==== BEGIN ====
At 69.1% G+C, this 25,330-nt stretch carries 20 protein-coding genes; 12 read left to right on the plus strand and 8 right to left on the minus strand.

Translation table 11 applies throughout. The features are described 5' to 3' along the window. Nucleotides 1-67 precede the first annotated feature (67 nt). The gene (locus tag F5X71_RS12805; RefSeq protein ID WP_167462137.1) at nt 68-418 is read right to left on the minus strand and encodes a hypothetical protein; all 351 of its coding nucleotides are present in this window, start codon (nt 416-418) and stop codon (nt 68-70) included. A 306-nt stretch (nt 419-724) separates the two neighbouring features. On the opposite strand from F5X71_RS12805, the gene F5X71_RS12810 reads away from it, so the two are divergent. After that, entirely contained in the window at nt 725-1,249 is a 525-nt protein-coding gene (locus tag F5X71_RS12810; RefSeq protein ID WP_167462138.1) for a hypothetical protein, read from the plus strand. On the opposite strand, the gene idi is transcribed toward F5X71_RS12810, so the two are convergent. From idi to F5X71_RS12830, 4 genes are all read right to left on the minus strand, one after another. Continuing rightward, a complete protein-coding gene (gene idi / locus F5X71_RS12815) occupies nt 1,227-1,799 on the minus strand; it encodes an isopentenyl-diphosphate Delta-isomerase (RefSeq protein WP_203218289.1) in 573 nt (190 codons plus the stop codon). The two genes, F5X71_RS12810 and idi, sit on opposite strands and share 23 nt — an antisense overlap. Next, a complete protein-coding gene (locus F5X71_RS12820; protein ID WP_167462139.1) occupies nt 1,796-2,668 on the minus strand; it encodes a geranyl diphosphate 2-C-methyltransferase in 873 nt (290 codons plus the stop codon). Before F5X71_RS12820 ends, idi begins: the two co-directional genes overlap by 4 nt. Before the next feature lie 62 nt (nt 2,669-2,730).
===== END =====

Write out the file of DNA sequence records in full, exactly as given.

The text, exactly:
At 69.1% G+C, this 25,330-nt stretch carries 20 protein-coding genes; 12 read left to right on the plus strand and 8 right to left on the minus strand.

Translation table 11 applies throughout. The features are described 5' to 3' along the window. Nucleotides 1-67 precede the first annotated feature (67 nt). The gene (locus tag F5X71_RS12805; RefSeq protein ID WP_167462137.1) at nt 68-418 is read right to left on the minus strand and encodes a hypothetical protein; all 351 of its coding nucleotides are present in this window, start codon (nt 416-418) and stop codon (nt 68-70) included. A 306-nt stretch (nt 419-724) separates the two neighbouring features. On the opposite strand from F5X71_RS12805, the gene F5X71_RS12810 reads away from it, so the two are divergent. After that, entirely contained in the window at nt 725-1,249 is a 525-nt protein-coding gene (locus tag F5X71_RS12810; RefSeq protein ID WP_167462138.1) for a hypothetical protein, read from the plus strand. On the opposite strand, the gene idi is transcribed toward F5X71_RS12810, so the two are convergent. From idi to F5X71_RS12830, 4 genes are all read right to left on the minus strand, one after another. Continuing rightward, a complete protein-coding gene (gene idi / locus F5X71_RS12815) occupies nt 1,227-1,799 on the minus strand; it encodes an isopentenyl-diphosphate Delta-isomerase (RefSeq protein WP_203218289.1) in 573 nt (190 codons plus the stop codon). The two genes, F5X71_RS12810 and idi, sit on opposite strands and share 23 nt — an antisense overlap. Next, a complete protein-coding gene (locus F5X71_RS12820; protein ID WP_167462139.1) occupies nt 1,796-2,668 on the minus strand; it encodes a geranyl diphosphate 2-C-methyltransferase in 873 nt (290 codons plus the stop codon). Before F5X71_RS12820 ends, idi begins: the two co-directional genes overlap by 4 nt. Before the next feature lie 62 nt (nt 2,669-2,730).